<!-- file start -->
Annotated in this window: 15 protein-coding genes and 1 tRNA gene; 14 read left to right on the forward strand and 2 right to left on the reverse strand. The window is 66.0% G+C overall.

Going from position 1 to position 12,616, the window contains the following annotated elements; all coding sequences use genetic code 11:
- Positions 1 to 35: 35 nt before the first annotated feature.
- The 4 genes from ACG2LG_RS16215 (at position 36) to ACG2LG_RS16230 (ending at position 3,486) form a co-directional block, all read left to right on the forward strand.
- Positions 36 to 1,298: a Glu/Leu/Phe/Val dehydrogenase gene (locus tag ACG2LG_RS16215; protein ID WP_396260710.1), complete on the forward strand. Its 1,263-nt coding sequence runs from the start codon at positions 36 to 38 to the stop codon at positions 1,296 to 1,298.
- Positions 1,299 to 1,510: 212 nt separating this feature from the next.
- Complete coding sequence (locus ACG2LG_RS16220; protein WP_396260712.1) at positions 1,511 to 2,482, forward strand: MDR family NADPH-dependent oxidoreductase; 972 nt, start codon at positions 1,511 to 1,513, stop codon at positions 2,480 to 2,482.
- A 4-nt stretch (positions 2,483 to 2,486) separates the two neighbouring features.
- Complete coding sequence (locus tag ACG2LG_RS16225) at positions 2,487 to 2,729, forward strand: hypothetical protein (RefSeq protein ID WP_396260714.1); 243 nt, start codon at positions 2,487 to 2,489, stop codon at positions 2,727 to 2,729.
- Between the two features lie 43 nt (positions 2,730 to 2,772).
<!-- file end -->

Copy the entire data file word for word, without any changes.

Annotated in this window: 15 protein-coding genes and 1 tRNA gene; 14 read left to right on the forward strand and 2 right to left on the reverse strand. The window is 66.0% G+C overall.

Going from position 1 to position 12,616, the window contains the following annotated elements; all coding sequences use genetic code 11:
- Positions 1 to 35: 35 nt before the first annotated feature.
- The 4 genes from ACG2LG_RS16215 (at position 36) to ACG2LG_RS16230 (ending at position 3,486) form a co-directional block, all read left to right on the forward strand.
- Positions 36 to 1,298: a Glu/Leu/Phe/Val dehydrogenase gene (locus tag ACG2LG_RS16215; protein ID WP_396260710.1), complete on the forward strand. Its 1,263-nt coding sequence runs from the start codon at positions 36 to 38 to the stop codon at positions 1,296 to 1,298.
- Positions 1,299 to 1,510: 212 nt separating this feature from the next.
- Complete coding sequence (locus ACG2LG_RS16220; protein WP_396260712.1) at positions 1,511 to 2,482, forward strand: MDR family NADPH-dependent oxidoreductase; 972 nt, start codon at positions 1,511 to 1,513, stop codon at positions 2,480 to 2,482.
- A 4-nt stretch (positions 2,483 to 2,486) separates the two neighbouring features.
- Complete coding sequence (locus tag ACG2LG_RS16225) at positions 2,487 to 2,729, forward strand: hypothetical protein (RefSeq protein ID WP_396260714.1); 243 nt, start codon at positions 2,487 to 2,489, stop codon at positions 2,727 to 2,729.
- Between the two features lie 43 nt (positions 2,730 to 2,772).